The Opinions of Italian Psychology Students About People Diagnosed with Depression and Schizophrenia: A Comparative Study
This study explored the opinions about depression and schizophrenia among Italian psychology students, and whether students’ opinions changed during education. Of the 705 students who read a description of depression (N = 275) or schizophrenia (N = 430) and then completed a questionnaire on their opinions about the disorder, 490 made a correct diagnosis (depression = 243/275; schizophrenia: 247/430) and were included in the study. Compared to schizophrenia-group students, depression-group students: more frequently mentioned psychosocial factors and less frequently heredity among the causes; were more convinced about the usefulness of psychological therapies and less about pharmacotherapies; had more prognostic optimism; had lower perception of unpredictability and dangerousness. Compared to first-year students, fifth-year students (depression = 105; schizophrenia = 162): in both diagnostic groups more frequently cited heredity among the causes; in depression group, had lower perception of unpredictability; in schizophrenia group, had higher perception of dangerousness and more prognostic pessimism. More education about stigma should be provided to psychology students.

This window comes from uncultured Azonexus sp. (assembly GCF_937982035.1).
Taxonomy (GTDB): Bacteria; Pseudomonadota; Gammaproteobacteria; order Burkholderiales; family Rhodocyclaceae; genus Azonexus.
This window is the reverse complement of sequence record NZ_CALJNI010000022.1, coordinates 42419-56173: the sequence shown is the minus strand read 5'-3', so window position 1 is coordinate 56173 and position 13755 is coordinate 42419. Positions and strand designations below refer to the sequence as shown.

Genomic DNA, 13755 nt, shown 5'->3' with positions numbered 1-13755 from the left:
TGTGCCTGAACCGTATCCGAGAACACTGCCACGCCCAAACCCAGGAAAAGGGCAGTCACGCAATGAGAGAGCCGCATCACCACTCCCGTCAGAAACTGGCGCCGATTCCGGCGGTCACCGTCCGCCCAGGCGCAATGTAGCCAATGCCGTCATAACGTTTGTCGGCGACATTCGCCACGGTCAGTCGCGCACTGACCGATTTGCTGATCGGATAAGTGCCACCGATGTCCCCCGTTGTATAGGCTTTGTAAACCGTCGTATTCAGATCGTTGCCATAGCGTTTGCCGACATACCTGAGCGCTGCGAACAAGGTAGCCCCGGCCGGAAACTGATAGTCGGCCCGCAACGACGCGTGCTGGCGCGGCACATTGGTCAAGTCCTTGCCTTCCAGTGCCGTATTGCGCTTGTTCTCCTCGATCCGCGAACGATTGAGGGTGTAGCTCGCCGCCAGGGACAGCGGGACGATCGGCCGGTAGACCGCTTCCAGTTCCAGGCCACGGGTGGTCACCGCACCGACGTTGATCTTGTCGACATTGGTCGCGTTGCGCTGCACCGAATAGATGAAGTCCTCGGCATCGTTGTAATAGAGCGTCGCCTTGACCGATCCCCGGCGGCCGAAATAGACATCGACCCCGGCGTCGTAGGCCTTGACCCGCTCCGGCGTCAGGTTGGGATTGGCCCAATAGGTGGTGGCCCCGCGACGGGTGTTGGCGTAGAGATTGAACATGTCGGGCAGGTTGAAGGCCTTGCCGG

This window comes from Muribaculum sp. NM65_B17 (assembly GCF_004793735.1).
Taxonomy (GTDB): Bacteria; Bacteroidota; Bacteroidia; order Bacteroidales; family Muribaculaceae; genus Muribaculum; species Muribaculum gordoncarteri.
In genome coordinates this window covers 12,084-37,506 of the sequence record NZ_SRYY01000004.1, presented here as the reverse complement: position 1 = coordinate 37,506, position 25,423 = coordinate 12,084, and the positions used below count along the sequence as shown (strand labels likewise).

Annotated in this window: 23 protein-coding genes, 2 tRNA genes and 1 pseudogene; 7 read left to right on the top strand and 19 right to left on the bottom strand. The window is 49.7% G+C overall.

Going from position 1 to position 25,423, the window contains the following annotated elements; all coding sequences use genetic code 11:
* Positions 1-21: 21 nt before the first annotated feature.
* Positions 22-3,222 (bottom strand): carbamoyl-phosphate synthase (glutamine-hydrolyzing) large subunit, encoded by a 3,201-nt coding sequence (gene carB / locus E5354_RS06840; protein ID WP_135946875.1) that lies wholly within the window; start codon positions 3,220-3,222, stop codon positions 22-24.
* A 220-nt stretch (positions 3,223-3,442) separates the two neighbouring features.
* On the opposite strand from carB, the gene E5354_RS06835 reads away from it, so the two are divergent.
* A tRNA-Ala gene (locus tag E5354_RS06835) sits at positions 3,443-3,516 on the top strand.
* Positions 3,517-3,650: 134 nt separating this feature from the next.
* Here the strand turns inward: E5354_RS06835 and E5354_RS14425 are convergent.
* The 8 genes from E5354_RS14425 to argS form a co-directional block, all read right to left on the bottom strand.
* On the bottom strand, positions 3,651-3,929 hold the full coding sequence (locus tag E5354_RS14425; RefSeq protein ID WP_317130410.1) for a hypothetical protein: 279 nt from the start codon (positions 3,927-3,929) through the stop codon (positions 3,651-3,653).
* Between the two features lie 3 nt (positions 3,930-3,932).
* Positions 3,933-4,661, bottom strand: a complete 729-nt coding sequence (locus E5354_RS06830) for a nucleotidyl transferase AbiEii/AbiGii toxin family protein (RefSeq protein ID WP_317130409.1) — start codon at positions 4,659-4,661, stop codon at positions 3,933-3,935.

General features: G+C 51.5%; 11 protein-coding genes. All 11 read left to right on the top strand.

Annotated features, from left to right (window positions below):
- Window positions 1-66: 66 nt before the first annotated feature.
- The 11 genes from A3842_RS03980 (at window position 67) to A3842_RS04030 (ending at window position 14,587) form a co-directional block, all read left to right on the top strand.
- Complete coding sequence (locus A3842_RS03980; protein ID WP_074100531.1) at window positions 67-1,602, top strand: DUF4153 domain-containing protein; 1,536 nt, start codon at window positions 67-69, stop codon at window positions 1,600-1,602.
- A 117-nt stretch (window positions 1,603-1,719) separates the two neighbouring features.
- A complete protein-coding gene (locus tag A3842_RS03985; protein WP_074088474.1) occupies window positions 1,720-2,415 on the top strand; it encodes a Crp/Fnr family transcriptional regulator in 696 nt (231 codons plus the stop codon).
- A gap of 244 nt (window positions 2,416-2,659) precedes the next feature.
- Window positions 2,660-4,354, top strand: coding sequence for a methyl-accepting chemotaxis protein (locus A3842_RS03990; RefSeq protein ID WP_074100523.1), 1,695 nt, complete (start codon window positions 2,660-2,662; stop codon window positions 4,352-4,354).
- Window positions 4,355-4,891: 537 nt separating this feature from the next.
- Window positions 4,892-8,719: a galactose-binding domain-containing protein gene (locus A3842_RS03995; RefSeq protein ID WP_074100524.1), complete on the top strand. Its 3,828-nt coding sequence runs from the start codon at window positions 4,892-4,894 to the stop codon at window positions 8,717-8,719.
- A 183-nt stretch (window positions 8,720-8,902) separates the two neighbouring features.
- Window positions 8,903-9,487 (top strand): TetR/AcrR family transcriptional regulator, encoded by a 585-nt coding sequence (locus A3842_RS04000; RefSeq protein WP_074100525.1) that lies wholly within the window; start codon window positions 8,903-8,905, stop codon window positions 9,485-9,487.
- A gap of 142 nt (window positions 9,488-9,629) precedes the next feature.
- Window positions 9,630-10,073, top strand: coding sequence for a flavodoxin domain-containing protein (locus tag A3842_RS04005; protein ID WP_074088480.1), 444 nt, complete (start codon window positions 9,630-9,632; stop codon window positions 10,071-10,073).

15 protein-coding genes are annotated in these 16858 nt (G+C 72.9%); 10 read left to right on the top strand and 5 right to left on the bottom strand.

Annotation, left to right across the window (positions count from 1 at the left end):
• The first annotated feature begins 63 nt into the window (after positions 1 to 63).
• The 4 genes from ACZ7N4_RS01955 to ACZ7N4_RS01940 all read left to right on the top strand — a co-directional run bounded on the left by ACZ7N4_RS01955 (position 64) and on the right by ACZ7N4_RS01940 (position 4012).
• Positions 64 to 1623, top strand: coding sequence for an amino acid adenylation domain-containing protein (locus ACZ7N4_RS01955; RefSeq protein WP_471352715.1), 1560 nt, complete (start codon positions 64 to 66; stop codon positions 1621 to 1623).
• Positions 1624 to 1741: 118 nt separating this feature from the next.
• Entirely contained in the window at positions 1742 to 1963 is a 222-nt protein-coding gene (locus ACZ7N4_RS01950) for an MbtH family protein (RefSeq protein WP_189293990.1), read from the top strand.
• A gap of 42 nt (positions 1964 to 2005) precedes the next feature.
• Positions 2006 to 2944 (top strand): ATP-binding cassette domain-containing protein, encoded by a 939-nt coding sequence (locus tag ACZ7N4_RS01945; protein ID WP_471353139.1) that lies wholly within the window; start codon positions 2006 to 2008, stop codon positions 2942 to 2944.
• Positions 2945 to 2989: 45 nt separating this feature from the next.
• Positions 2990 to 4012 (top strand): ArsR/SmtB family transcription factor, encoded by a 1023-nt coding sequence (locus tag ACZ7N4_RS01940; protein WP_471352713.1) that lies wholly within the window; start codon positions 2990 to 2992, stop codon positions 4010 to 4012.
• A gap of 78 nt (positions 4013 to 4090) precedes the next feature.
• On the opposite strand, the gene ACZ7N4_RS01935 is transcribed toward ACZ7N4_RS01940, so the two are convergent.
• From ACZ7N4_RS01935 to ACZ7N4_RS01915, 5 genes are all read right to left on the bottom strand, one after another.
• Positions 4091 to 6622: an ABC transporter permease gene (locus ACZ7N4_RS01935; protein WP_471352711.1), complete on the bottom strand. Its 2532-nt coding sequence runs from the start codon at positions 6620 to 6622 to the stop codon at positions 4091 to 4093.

KeywordsStigma Depression Schizophrenia Psychology students Causal beliefs
Compliance with Ethical Standards
Conflict of interest
The authors declare that they have no conflict of interests.
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